ThePrint reached the culture ministry for comment Thursday, but was yet to receive a response until the time of publishing. This report will be updated when it replies.

Little steps

To be sure, despite the massive shortage of staff, the museum authorities have made some effort to make the museum more accessible and attractive for audiences.

There are, for example, wheelchairs, including automatic ones, available at the entrance for those who cannot walk. “I was offered a wheelchair at the gate itself, and it has been fairly easy for me to move around the museum,” said para-Olympics aspirant Nipendra Kumar.

Efforts have also been made to ensure that the nine-gallery ‘India and the World’ exhibition was accessible to the blind, with descriptions in braille, audio guides and tactile paths being some of the measures employed.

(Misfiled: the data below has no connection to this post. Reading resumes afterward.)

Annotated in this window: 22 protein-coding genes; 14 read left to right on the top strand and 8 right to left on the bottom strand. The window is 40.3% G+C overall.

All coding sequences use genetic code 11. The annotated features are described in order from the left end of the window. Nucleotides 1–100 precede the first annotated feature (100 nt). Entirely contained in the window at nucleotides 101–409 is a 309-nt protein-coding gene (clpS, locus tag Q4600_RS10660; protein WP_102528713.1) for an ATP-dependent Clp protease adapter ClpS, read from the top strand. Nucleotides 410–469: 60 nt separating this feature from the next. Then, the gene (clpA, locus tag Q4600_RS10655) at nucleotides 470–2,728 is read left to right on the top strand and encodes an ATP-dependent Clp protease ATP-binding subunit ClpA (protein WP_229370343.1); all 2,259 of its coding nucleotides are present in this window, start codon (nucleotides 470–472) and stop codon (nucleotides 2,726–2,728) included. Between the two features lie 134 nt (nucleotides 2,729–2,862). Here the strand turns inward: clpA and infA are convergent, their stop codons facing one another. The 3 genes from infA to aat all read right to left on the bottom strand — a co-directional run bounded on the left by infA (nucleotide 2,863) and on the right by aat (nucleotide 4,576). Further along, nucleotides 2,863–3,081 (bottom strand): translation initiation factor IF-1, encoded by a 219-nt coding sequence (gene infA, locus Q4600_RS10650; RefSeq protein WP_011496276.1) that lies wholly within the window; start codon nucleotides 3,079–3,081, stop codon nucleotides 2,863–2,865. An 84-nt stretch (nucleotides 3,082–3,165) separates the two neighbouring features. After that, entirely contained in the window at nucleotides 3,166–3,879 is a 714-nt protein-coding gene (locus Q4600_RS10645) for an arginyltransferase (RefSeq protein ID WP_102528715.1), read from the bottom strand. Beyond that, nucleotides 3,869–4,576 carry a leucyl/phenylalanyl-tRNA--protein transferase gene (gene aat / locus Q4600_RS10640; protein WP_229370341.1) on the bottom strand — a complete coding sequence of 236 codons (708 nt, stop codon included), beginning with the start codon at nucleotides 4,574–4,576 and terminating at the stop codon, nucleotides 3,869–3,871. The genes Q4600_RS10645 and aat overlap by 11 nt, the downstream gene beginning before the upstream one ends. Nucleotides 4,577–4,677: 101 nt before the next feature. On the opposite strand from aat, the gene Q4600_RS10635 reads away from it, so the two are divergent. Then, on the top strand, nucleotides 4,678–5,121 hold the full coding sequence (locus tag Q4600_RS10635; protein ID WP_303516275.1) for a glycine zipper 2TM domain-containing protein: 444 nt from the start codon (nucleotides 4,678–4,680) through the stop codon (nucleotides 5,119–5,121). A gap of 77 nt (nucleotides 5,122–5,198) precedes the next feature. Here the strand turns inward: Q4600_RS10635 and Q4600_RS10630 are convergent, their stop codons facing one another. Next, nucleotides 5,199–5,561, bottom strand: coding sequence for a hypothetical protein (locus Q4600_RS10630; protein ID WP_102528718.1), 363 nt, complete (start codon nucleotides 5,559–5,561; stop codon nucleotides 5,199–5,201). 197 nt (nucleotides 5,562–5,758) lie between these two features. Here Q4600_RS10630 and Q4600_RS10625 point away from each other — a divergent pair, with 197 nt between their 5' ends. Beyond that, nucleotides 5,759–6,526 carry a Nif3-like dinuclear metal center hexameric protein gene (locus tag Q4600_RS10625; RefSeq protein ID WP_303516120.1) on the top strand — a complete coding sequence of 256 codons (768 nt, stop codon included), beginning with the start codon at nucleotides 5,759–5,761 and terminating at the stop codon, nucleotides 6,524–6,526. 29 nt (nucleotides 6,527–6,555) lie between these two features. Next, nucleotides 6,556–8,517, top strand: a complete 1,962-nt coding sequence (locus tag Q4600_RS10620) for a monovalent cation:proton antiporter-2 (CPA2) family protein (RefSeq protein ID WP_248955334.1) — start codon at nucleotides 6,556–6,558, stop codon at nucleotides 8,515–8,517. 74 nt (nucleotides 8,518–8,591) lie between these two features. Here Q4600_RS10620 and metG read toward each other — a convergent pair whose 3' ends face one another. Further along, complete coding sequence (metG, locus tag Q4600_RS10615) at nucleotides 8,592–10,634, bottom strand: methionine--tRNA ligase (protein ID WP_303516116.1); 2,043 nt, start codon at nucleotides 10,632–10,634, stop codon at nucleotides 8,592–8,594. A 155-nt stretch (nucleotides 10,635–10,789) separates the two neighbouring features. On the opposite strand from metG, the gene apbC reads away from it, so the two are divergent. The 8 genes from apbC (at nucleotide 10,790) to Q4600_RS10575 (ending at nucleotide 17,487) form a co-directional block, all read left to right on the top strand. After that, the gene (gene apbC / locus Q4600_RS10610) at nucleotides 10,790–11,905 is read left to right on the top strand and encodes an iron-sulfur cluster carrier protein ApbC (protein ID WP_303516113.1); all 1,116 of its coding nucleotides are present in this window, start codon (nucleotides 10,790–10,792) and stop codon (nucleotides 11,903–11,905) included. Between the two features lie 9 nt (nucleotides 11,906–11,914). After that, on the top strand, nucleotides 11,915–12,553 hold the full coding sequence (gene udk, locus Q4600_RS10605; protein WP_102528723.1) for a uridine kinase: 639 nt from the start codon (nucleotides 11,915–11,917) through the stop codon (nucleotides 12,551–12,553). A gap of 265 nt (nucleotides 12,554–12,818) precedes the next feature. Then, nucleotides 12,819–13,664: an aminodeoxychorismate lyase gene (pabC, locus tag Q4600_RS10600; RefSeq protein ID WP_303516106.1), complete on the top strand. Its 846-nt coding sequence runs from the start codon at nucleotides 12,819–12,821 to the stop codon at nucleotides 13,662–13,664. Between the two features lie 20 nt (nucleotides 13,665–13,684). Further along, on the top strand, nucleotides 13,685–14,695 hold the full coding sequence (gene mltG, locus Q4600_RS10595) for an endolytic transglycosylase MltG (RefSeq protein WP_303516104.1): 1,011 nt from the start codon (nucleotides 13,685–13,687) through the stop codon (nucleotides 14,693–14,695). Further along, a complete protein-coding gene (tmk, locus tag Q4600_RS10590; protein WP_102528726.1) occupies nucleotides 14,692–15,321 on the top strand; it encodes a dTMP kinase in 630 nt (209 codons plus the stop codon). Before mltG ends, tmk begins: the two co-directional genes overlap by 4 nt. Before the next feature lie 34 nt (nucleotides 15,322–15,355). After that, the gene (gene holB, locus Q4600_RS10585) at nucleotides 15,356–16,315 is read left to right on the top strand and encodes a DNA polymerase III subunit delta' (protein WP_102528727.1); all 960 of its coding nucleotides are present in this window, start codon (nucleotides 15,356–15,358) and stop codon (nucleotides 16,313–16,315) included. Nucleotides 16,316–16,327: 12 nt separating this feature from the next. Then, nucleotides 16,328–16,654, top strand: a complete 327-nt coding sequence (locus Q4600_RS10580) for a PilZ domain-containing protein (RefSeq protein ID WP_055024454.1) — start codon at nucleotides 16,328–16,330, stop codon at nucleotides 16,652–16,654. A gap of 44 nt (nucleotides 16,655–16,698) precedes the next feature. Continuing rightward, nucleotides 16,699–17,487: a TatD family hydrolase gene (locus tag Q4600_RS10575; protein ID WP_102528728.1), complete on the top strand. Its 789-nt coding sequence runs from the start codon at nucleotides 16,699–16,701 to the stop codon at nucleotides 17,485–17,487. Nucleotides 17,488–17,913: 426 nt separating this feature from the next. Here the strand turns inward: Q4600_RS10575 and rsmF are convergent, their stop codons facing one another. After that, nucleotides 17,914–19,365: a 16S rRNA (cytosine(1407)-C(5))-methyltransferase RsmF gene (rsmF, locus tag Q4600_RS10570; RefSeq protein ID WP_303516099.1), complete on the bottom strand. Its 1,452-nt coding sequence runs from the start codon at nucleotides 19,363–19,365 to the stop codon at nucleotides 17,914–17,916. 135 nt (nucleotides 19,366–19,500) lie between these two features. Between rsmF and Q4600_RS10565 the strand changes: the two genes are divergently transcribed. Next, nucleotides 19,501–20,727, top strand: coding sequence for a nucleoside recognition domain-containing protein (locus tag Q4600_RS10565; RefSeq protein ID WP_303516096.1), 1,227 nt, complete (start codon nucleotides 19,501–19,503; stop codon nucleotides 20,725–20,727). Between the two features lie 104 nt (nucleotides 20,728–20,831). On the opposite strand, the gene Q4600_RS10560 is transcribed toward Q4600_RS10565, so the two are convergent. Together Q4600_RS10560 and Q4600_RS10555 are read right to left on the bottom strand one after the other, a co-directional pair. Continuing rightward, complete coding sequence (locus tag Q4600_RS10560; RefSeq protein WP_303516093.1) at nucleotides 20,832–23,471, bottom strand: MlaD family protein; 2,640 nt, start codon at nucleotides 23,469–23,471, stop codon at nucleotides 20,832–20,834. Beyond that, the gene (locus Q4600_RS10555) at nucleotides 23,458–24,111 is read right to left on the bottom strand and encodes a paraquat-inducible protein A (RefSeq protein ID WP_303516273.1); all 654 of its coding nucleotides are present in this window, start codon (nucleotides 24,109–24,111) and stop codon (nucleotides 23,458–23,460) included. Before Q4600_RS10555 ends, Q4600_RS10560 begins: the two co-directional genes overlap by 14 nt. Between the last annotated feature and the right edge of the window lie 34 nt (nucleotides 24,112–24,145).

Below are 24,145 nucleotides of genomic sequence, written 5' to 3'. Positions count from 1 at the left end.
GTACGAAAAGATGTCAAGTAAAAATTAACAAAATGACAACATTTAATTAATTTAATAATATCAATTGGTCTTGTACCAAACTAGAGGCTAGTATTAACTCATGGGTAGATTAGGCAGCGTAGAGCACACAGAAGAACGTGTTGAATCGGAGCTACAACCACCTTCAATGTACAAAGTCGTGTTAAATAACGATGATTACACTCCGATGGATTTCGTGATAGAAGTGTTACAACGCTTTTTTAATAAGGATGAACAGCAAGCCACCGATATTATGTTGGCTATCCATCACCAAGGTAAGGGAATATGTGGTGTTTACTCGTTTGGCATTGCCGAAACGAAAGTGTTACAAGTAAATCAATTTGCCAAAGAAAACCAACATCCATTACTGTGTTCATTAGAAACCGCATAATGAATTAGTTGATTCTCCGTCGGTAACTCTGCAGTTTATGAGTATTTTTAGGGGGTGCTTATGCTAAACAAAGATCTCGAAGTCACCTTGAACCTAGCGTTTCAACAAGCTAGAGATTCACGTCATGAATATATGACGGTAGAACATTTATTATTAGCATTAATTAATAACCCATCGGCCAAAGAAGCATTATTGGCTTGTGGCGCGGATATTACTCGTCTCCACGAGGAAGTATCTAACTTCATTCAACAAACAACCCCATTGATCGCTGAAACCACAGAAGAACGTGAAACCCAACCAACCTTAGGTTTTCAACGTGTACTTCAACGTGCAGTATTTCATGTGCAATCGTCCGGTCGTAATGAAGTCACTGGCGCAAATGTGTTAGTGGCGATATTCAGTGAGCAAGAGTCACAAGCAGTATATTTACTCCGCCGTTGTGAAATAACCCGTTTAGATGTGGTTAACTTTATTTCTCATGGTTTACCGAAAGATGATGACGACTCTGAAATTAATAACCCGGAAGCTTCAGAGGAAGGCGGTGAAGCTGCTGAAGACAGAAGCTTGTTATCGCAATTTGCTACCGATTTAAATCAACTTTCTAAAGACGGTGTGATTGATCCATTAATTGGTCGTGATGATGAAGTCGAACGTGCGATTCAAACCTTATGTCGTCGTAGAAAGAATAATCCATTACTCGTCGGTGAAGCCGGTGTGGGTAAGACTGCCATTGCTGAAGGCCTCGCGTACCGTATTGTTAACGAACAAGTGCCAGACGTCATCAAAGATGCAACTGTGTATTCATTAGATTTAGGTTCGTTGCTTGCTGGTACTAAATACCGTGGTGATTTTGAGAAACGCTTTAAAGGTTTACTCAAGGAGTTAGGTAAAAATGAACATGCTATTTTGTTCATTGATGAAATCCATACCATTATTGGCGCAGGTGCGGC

“It is for the first time such efforts were made to ensure that those who cannot see are not deprived of the joy of the exhibition,” DG Mani said.

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2 COMMENTS

  1. At the risk of being trolled , is it time to have a public private partnership .I went for the exhibition and had a look at the other exhibits .the museum has a astonishing collection but no visitors . It is not promoted at all . On a recent holiday I visited several museums . In Italy long lines and zillions of people . Even in Vienna , large crowds and I am talking of April when the tourist season has barely begun . Even in India , I did find quite a rush at the Udaipur palace but literally no one at Chittor fort .

  2. A number of countries earn healthy revenue from their museums and zoos, while preserving and conserving. India has a long way to go.